Dec 10, 2021: The Israeli foreign minister has arrived in Cairo on a diplomatic visit aimed at strengthening ties between Israel and Hamas rulers in Gaza and pushing for a ceasefire.
Foreign Minister Yair Lapid met Thursday with Egyptian President Abdel Fattah al-Sisi and Foreign Minister Sameh Shoukri, reflecting the emerging relationship between Egypt and Israel’s new government. The meetings were also attended by Egypt’s intelligence chief.
Egypt, the first Arab country to sign a peace treaty with Israel, has been a key mediator between Israel and Hamas. The two enemies have fought four wars since Hamas seized the Gaza Strip in 2007, most recently the 11-day Israeli offensive on the Gaza Strip, which began on May 10 and killed at least 253 Palestinians, including 66 children with more than 1,900 people in wounded, according to the health ministry. During the same period, rockets fired by Hamas and other armed groups from Gaza killed at least 12 people in Israel, including three foreign workers and two children.
Egypt has since been working quietly to arrange a long-term truce.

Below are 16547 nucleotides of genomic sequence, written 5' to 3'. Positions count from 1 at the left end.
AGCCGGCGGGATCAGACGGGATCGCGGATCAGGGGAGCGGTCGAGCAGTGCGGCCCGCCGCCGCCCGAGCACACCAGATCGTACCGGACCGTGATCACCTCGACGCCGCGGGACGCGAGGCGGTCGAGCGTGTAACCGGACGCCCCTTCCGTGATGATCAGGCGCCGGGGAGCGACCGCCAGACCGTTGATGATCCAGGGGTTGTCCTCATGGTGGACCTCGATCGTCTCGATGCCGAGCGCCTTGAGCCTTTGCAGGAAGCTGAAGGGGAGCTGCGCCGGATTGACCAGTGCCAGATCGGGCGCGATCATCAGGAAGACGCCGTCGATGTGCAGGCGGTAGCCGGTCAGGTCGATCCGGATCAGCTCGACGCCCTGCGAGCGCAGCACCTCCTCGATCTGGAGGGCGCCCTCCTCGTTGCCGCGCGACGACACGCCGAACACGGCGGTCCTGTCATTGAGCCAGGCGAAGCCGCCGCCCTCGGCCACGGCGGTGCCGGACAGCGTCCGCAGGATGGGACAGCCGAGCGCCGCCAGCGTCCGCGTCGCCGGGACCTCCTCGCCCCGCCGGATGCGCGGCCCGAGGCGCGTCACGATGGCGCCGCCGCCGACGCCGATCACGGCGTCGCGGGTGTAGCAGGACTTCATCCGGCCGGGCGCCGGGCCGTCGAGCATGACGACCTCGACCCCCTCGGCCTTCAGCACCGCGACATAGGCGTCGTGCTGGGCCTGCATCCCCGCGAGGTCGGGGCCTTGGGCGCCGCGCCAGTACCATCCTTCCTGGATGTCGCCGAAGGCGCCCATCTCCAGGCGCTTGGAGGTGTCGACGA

Hamas is demanding that a crippling Israeli-Egyptian blockade be eased, while Israel is seeking the release of two Israeli captives and the remains of two dead soldiers held by Hamas.
Israel’s foreign ministry said Lapid presented a plan to develop Gaza’s economy in return for assurances of quiet, and eventually disarmament, by Hamas. It said the plan must address “the issue of captives and missing persons”.
Lapid also discussed Israeli efforts to strengthen the rival Palestinian Authority, whose forces were toppled by Hamas in 2007.
Palestinian President Mahmoud Abbas governs only limited autonomous areas in the Israeli-occupied West Bank.
Lapid raised Israel’s concerns about Iran’s nuclear programme and expressed his country’s desire to ramp up cooperation with Egypt in the civilian fields of economics, energy, agriculture, and trade, according to the Israeli Foreign Ministry.
During separate talks with his Egyptian counterpart, Lapid handed over 95 stolen Egyptian archaeological items that were seized in Israel.
Egypt and Israel signed a landmark peace agreement in 1979. Recent months have seen increasing signs of overall cooperation. Lapid’s visit came three months after Bennett spoke with al-Sisi in the Red Sea resort town of Sharm el-Sheikh. This is the first official visit to Egypt by an Israeli prime minister in more than a decade. At the time, the visit signaled a warmth in a relationship that focused on security but was somewhat cooler under Bennett’s predecessor, Benjamin Netanyahu.
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